Rocky Mountain spotted fever(redirected from RMSF)
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Rocky Mountain spotted fever,infectious disease caused by a rickettsiarickettsia
, any of an order (Rickettsiales) of very small microorganisms, many disease-causing, that live in vertebrates and are transmitted by bloodsucking parasitic arthropods such as fleas, lice (see louse), and ticks.
..... Click the link for more information. . The bacterium is harbored by wild rodents and other animals and is carried by infected ticks of several species that attach themselves to humans. Despite its name, Rocky Mountain spotted fever is most prevalent in the S United States from Virgina, the Carolinas, and Georgia W to Oklahoma; it may be encountered in other tick-infested regions. Symptoms include chills and high fever; a rose-colored skin rash that appears first on the wrists and ankles and spreads to the trunk, the spots turning deep red and running together; headache; and pains in the back, muscles, and joints. In severe cases there may be delirium or coma. Spotted fever is a serious disease; however, it is not usually fatal if antibiotic treatment (usually doxycycline) is administered promptly.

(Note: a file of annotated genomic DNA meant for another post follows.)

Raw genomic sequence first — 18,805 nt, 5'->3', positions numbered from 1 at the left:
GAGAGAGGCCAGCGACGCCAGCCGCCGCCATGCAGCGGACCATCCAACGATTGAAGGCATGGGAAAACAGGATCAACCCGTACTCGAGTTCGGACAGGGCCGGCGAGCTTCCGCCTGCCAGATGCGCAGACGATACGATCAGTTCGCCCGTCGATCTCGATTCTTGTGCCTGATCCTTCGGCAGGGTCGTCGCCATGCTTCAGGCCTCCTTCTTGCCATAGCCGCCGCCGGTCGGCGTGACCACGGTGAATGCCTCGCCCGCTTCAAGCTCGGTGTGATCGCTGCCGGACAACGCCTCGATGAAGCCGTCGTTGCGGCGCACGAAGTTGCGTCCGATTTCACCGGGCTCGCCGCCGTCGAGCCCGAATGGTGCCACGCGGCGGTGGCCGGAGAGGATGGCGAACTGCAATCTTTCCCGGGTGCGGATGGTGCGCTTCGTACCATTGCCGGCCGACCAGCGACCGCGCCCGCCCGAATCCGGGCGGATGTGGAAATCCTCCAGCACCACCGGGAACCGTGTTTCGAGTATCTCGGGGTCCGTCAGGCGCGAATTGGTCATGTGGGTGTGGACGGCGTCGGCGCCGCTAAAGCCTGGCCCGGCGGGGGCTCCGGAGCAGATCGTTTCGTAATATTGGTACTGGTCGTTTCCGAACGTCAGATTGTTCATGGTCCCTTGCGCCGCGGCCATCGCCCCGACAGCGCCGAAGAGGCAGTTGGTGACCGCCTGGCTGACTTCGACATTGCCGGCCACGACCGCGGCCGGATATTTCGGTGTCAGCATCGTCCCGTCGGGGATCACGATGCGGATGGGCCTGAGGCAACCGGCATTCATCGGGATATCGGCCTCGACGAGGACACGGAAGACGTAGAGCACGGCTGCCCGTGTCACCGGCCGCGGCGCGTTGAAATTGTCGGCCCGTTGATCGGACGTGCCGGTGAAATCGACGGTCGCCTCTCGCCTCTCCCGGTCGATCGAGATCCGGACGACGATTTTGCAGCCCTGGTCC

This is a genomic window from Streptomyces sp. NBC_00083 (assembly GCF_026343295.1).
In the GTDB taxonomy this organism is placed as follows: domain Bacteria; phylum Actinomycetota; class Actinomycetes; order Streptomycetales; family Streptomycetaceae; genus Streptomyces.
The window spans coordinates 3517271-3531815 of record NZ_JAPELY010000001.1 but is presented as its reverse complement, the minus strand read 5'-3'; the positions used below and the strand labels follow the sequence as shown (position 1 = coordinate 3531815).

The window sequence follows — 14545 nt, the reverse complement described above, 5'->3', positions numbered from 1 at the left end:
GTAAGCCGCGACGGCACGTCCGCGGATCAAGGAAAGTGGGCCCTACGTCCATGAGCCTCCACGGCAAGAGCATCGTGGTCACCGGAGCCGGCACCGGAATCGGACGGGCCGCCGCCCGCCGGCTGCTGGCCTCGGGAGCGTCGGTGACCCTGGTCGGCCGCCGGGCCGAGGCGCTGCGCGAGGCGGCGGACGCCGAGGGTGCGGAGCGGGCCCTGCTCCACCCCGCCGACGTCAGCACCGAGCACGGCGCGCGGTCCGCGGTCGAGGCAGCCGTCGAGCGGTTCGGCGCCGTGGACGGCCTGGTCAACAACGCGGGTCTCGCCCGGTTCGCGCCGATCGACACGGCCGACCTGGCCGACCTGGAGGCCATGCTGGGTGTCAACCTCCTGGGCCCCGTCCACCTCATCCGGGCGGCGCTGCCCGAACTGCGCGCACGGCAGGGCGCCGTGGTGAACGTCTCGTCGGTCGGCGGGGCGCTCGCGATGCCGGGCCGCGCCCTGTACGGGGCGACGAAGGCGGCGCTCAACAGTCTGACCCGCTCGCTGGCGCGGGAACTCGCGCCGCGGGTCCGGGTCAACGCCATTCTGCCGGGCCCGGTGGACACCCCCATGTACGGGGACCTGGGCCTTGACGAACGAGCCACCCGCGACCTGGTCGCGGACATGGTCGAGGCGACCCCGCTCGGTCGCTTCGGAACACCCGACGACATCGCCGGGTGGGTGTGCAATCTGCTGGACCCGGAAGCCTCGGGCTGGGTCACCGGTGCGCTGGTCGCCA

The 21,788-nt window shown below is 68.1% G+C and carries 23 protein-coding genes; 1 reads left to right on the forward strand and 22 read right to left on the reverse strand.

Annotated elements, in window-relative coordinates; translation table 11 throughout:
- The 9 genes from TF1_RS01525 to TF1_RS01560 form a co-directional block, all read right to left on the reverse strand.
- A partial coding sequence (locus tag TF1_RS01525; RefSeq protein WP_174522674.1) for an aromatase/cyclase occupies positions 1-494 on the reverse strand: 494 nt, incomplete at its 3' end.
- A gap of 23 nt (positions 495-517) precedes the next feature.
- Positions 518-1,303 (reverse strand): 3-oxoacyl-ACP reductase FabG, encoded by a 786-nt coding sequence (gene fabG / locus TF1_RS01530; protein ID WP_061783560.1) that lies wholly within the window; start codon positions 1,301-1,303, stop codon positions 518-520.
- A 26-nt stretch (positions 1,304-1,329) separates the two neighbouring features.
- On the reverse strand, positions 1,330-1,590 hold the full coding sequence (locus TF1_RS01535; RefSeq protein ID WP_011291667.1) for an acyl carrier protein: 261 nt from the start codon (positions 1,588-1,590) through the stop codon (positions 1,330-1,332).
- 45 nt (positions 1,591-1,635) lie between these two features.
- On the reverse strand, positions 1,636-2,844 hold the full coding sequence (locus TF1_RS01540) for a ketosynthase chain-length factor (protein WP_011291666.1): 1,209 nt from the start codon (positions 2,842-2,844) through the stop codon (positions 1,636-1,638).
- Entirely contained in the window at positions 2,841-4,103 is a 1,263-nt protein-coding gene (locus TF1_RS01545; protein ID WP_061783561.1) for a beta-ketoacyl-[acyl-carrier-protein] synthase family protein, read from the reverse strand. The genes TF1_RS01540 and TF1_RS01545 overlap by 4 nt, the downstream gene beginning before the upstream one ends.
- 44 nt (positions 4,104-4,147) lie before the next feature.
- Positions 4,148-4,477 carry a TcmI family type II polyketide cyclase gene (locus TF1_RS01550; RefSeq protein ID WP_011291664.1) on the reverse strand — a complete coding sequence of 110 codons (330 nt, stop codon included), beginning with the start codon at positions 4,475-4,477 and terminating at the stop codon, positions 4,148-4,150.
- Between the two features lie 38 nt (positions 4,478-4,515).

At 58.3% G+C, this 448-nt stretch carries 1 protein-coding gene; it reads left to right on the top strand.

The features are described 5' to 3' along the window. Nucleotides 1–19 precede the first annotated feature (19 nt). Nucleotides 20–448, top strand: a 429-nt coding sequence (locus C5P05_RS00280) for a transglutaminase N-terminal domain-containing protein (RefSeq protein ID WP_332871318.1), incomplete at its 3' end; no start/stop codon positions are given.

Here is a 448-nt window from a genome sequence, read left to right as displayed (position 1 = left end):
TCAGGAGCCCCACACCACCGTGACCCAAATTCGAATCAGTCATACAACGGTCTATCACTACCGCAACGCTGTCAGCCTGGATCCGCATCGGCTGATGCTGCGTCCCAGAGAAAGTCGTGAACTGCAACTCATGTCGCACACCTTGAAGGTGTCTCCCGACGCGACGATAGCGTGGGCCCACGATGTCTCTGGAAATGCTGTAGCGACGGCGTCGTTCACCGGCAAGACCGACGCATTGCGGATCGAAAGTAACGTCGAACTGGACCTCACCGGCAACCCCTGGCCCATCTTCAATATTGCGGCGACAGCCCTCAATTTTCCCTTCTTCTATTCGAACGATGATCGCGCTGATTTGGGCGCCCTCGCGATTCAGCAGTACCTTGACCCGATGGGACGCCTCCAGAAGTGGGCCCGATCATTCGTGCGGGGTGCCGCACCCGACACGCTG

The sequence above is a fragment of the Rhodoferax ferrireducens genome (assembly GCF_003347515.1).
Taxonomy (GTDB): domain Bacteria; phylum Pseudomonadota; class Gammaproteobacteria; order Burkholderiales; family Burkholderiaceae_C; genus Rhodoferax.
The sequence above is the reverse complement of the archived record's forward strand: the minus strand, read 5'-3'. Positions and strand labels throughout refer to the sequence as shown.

Rocky Mountain Spotted Fever
an acute infectious disease of man, of the group of rickettsioses. A naturally endemic disease, it is encountered in the western hemisphere.
Rocky Mountain spotted fever is usually observed in spring and summer. The causative agent is transmitted by ticks from generation to generation; other reservoirs of the virus include rodents and dogs. The disease develops within two to 14 days after the tick bite. The causative agent may also reach the skin and mucosa when the tick is crushed. The disease is manifested by high fever (39° to 41 °C) and a spotty nodular rash that appears on the second to fifth day. Other symptoms are headache, nausea, vomiting, pains in the bones and muscles, restlessness, and insomnia.
Rocky Mountain spotted fever is treated with antibiotics and oxygen therapy. It is prevented by avoiding tick bites and by disinsectization and immunization.